A loophole in the Social Security Act could give married couples up to an extra $US50,000, reports NPR correspondent David Kestenbaum in a Planet Money podcast episode.
This loophole, which economist Larry Kotlikoff and reporter Paul Solman write about in their book, “Get What’s Yours: The Secrets to Maxing Out Your Social Security,” is all thanks to something called a spousal benefit.
“The spousal benefit dates back to the early days of the Social Security program, when women tended to stay at home and take care of the kids,” reports Kestenbaum for NPR. “It was a way for wives to get something out of the Social Security as well as the husbands.”
While you’re waiting to collect your Social Security — which you can receive starting at age 62, but may want to defer until age 70 to get a much larger check — you can also file for additional money: the spousal benefit.
The way the Social Security Act is written, one spouse can begin claiming regular benefits starting at age 62, while the other spouse claims spousal benefits. As the latter spouse gets this additional money, his or her standard benefits continue growing until claimed at age 70.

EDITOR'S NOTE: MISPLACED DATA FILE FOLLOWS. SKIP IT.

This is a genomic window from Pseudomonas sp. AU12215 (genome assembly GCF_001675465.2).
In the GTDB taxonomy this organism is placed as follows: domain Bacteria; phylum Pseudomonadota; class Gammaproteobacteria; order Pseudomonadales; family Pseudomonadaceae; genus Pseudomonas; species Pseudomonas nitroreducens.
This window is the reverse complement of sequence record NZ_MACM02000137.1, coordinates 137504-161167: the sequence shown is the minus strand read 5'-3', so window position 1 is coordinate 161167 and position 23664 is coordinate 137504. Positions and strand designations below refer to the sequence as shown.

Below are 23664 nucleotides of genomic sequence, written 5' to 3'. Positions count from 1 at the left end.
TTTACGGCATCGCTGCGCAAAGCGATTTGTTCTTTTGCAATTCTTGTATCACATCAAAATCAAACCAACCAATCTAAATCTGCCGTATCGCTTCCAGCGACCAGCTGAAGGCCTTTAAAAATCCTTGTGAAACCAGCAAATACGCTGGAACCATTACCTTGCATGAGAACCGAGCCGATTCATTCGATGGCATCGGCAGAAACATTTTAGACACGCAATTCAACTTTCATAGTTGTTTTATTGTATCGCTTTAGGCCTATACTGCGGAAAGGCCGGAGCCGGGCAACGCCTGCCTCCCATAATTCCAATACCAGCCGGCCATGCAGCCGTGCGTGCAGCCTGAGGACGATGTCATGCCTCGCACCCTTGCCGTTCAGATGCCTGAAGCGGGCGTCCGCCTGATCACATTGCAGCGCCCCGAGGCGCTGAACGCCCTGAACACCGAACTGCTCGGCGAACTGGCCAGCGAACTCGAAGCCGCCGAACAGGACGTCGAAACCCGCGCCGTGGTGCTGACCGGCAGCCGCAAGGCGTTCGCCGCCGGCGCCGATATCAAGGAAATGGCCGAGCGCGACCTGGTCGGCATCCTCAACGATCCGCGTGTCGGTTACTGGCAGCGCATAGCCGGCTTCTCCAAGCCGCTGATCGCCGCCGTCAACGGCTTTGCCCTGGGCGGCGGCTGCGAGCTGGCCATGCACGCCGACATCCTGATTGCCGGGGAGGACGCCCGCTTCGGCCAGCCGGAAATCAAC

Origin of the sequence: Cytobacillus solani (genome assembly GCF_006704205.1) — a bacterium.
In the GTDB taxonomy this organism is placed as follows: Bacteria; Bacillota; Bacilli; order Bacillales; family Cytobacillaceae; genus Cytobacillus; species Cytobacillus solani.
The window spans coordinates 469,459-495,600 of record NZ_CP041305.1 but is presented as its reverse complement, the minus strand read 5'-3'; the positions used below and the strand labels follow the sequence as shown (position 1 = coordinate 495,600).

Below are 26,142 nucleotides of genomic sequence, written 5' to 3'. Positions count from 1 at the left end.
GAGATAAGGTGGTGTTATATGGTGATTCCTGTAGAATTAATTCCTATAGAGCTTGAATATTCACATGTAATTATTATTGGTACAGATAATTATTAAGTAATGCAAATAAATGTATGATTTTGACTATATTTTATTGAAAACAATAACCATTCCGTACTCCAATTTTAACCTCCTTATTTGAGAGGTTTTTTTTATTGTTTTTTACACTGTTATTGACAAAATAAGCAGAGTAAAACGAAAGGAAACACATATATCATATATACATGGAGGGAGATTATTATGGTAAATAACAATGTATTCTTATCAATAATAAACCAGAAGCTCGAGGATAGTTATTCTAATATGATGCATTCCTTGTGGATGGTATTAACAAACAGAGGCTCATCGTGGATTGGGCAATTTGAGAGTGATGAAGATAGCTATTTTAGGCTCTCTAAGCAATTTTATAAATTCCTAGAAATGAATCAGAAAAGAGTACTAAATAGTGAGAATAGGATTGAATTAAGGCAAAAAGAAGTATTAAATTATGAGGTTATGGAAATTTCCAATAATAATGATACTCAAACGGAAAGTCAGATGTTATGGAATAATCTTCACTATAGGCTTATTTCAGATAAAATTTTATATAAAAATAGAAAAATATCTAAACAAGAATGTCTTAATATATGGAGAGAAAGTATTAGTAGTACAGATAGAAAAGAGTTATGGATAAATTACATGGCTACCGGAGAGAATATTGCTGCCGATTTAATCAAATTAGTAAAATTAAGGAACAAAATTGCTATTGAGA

Before writing about this trick in “Get What’s Yours,” Solman did some research, found a few couples who did it, and decided to give it a whirl with his wife.
“I simply made a date to talk to the Social Security people on the phone,” he told Kestenbaum. “The woman whom I talked to said, ‘Well you can’t do that sir,’ and I said, ‘Well yes I can!'”
The woman asked her supervisor, and sure enough, there was nothing wrong with collecting spousal benefits. The Solmans’ money, about $US1,000 a month, started arriving soon after, and eventually accumulated to roughly $US50,000. Solman did not specify how long it took, but a simple calculation suggests that receiving $US1,000 a month, he had about $US50,000 in a little over four years.
The double benefits trick seems to be an accident of the law. The Social Security act of 1935 was a complicated one, and several amendments have been made to it.
“Our impression is that it was not specifically intended that this opportunity would be provided,” Stephen Goss, the Chief Actuary for the Social Security Administration, told Kestenbaum. “But it is definitely legal. It is definitely allowed. There is nothing wrong with people pursuing this.”
Whether it be a loophole, accident, or mistake, it’s costly. Goss estimated that this spousal benefit trick could cost the Social Security administration roughly $US1 billion a year.
President Obama’s current budget proposal calls for eliminating aggressive Social Security strategies that benefit the wealthy, such as this one. Ultimately, “It will take an act of Congress to close the hole that it has created,” says Kestenbaum.
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